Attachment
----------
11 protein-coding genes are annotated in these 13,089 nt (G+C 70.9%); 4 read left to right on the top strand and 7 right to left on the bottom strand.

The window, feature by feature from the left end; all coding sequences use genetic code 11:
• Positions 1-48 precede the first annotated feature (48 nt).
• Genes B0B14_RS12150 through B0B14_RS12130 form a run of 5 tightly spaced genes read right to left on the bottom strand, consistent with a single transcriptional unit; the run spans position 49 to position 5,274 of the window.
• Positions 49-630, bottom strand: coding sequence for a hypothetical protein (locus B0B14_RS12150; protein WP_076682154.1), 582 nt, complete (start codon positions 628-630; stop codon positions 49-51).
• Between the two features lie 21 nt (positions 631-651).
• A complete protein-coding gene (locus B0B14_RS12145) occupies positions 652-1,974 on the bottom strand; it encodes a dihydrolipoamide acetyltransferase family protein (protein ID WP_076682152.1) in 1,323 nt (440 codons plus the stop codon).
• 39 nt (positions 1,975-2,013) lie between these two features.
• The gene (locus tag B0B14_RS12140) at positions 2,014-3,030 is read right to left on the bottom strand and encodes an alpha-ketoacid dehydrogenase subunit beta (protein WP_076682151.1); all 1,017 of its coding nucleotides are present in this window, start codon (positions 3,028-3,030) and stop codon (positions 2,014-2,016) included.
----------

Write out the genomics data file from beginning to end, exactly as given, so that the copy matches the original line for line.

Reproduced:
11 protein-coding genes are annotated in these 13,089 nt (G+C 70.9%); 4 read left to right on the top strand and 7 right to left on the bottom strand.

The window, feature by feature from the left end; all coding sequences use genetic code 11:
• Positions 1-48 precede the first annotated feature (48 nt).
• Genes B0B14_RS12150 through B0B14_RS12130 form a run of 5 tightly spaced genes read right to left on the bottom strand, consistent with a single transcriptional unit; the run spans position 49 to position 5,274 of the window.
• Positions 49-630, bottom strand: coding sequence for a hypothetical protein (locus B0B14_RS12150; protein WP_076682154.1), 582 nt, complete (start codon positions 628-630; stop codon positions 49-51).
• Between the two features lie 21 nt (positions 631-651).
• A complete protein-coding gene (locus B0B14_RS12145) occupies positions 652-1,974 on the bottom strand; it encodes a dihydrolipoamide acetyltransferase family protein (protein ID WP_076682152.1) in 1,323 nt (440 codons plus the stop codon).
• 39 nt (positions 1,975-2,013) lie between these two features.
• The gene (locus tag B0B14_RS12140) at positions 2,014-3,030 is read right to left on the bottom strand and encodes an alpha-ketoacid dehydrogenase subunit beta (protein WP_076682151.1); all 1,017 of its coding nucleotides are present in this window, start codon (positions 3,028-3,030) and stop codon (positions 2,014-2,016) included.